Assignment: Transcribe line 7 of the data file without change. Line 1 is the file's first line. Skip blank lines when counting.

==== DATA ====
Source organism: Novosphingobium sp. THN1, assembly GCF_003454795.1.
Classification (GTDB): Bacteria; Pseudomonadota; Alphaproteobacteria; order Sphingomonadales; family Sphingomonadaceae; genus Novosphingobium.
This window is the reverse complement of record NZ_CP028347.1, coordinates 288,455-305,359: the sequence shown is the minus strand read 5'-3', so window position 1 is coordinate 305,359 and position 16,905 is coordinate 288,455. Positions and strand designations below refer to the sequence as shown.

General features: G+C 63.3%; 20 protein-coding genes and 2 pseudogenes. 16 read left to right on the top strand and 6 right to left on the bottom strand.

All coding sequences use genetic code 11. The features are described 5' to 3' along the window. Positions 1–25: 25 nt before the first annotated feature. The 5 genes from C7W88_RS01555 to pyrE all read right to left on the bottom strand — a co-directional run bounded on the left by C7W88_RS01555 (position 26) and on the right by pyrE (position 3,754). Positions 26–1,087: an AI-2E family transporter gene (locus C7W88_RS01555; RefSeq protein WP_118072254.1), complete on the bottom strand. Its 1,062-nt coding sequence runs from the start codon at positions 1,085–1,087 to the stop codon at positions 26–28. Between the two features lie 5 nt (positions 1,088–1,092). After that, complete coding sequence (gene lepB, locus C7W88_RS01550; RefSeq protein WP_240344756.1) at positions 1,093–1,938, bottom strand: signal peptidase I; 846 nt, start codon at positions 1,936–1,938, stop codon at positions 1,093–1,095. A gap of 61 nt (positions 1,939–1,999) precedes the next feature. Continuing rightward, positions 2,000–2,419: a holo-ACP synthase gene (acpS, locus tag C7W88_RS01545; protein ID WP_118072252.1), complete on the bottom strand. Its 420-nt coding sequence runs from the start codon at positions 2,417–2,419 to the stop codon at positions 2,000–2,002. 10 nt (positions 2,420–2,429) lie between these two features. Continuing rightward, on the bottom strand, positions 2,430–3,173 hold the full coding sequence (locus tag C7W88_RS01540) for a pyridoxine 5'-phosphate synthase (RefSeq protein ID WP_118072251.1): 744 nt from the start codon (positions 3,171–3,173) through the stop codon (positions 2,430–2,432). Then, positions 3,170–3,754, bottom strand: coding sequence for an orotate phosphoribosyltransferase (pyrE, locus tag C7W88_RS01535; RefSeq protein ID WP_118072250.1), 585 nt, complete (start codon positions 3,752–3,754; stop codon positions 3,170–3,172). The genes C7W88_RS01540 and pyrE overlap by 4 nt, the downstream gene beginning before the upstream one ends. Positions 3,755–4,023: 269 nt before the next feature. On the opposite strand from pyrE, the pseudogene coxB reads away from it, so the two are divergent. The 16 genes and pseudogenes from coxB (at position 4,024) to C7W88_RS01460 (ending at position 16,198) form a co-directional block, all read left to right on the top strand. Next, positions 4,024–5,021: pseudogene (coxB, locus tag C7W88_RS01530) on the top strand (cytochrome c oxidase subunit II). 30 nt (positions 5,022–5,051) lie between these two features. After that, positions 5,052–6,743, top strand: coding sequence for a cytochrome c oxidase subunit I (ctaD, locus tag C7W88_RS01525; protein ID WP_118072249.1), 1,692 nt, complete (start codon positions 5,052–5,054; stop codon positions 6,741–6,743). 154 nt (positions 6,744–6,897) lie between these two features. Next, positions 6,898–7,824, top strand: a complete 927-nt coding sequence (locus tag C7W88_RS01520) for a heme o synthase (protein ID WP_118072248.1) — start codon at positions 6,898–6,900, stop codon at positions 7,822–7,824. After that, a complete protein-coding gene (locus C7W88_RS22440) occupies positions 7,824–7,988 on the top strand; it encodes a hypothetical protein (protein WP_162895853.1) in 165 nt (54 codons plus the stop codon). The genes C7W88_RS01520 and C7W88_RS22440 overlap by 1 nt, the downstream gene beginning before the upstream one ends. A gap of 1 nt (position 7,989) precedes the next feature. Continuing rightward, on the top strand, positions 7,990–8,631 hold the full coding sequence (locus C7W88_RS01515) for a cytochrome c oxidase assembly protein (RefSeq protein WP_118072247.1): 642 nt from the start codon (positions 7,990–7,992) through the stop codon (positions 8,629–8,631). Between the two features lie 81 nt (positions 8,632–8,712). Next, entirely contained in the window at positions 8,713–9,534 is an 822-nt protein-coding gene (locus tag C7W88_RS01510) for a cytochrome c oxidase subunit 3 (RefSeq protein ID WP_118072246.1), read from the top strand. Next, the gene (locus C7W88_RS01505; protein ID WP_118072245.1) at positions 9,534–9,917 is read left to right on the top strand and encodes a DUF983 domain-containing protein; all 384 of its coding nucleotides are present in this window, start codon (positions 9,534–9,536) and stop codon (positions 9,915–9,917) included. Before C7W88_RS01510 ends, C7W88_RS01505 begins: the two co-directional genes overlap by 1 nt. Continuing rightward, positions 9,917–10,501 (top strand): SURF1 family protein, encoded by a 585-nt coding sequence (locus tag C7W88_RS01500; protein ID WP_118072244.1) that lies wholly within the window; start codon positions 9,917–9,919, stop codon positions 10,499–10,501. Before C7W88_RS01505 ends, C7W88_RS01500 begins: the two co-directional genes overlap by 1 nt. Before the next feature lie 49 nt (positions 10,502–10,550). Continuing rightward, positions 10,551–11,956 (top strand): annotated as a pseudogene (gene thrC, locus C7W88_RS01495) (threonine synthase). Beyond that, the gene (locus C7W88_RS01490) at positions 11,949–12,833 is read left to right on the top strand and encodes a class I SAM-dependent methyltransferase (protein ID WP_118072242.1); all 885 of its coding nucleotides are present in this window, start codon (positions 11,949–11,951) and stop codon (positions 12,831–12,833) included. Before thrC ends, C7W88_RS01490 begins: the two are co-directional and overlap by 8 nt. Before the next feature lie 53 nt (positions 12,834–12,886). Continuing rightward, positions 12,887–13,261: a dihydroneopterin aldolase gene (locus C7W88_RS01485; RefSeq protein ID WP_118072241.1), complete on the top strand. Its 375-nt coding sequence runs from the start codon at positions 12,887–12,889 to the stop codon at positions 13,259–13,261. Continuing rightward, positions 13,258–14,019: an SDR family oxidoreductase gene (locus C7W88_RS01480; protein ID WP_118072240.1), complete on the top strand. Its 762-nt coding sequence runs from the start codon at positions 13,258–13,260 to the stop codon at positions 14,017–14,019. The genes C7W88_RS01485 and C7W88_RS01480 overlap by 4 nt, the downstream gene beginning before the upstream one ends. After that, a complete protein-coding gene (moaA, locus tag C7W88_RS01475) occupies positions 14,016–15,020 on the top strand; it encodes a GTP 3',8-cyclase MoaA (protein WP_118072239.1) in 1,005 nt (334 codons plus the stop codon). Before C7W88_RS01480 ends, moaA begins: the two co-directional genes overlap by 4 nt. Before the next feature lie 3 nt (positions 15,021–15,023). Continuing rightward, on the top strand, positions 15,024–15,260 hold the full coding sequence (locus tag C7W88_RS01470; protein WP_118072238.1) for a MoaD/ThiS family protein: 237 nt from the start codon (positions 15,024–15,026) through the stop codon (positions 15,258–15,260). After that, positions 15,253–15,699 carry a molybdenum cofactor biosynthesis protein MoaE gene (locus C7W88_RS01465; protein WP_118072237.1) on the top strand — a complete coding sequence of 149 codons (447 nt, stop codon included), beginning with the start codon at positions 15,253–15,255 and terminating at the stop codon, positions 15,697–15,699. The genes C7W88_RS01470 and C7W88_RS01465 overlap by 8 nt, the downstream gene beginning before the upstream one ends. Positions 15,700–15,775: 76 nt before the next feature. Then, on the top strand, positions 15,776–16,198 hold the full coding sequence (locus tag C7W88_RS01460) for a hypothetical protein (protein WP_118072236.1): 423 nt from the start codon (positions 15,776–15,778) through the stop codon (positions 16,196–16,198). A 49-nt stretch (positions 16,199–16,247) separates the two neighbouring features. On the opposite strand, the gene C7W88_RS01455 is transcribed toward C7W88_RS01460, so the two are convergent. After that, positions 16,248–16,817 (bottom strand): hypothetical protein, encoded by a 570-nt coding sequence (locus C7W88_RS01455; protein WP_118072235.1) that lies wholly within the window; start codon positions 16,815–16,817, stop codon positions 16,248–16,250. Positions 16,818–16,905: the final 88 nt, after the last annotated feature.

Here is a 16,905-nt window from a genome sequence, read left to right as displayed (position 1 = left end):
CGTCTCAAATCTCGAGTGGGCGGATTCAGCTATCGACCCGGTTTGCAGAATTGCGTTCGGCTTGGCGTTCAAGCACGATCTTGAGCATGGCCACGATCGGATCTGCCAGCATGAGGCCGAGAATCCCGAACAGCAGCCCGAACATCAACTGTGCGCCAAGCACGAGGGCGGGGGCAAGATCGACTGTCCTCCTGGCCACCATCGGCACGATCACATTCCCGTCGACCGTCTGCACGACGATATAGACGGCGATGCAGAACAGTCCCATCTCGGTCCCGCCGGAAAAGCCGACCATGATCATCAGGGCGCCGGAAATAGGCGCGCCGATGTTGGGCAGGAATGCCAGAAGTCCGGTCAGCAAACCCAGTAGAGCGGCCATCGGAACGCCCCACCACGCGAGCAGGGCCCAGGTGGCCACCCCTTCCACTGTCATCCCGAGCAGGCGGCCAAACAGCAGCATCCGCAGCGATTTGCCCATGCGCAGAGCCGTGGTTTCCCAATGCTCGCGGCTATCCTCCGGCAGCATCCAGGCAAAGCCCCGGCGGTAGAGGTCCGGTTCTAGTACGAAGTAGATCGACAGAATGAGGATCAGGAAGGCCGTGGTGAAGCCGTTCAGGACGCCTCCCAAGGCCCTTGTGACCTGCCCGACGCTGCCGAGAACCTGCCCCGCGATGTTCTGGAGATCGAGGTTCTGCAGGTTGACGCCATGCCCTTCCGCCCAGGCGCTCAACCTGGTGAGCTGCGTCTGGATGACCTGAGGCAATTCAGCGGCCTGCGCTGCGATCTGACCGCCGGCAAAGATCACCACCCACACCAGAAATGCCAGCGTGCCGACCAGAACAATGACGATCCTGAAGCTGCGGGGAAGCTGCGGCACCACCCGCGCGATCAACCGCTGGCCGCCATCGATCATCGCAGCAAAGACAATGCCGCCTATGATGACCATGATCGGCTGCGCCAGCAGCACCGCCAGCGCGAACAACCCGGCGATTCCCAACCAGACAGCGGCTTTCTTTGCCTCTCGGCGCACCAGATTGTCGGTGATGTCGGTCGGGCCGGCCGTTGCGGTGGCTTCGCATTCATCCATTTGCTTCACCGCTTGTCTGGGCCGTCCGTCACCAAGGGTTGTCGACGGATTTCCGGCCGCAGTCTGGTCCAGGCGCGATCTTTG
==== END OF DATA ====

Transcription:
CGTCTCAAATCTCGAGTGGGCGGATTCAGCTATCGACCCGGTTTGCAGAATTGCGTTCGGCTTGGCGTTCAAGCACGATCTTGAGCATGGCCACGATCGGATCTGCCAGCATGAGGCCGAGAATCCCGAACAGCAGCCCGAACATCAACTGTGCGCCAAGCACGAGGGCGGGGGCAAGATCGACTGTCCTCCTGGCCACCATCGGCACGATCACATTCCCGTCGACCGTCTGCACGACGATATAGACGGCGATGCAGAACAGTCCCATCTCGGTCCCGCCGGAAAAGCCGACCATGATCATCAGGGCGCCGGAAATAGGCGCGCCGATGTTGGGCAGGAATGCCAGAAGTCCGGTCAGCAAACCCAGTAGAGCGGCCATCGGAACGCCCCACCACGCGAGCAGGGCCCAGGTGGCCACCCCTTCCACTGTCATCCCGAGCAGGCGGCCAAACAGCAGCATCCGCAGCGATTTGCCCATGCGCAGAGCCGTGGTTTCCCAATGCTCGCGGCTATCCTCCGGCAGCATCCAGGCAAAGCCCCGGCGGTAGAGGTCCGGTTCTAGTACGAAGTAGATCGACAGAATGAGGATCAGGAAGGCCGTGGTGAAGCCGTTCAGGACGCCTCCCAAGGCCCTTGTGACCTGCCCGACGCTGCCGAGAACCTGCCCCGCGATGTTCTGGAGATCGAGGTTCTGCAGGTTGACGCCATGCCCTTCCGCCCAGGCGCTCAACCTGGTGAGCTGCGTCTGGATGACCTGAGGCAATTCAGCGGCCTGCGCTGCGATCTGACCGCCGGCAAAGATCACCACCCACACCAGAAATGCCAGCGTGCCGACCAGAACAATGACGATCCTGAAGCTGCGGGGAAGCTGCGGCACCACCCGCGCGATCAACCGCTGGCCGCCATCGATCATCGCAGCAAAGACAATGCCGCCTATGATGACCATGATCGGCTGCGCCAGCAGCACCGCCAGCGCGAACAACCCGGCGATTCCCAACCAGACAGCGGCTTTCTTTGCCTCTCGGCGCACCAGATTGTCGGTGATGTCGGTCGGGCCGGCCGTTGCGGTGGCTTCGCATTCATCCATTTGCTTCACCGCTTGTCTGGGCCGTCCGTCACCAAGGGTTGTCGACGGATTTCCGGCCGCAGTCTGGTCCAGGCGCGATCTTTG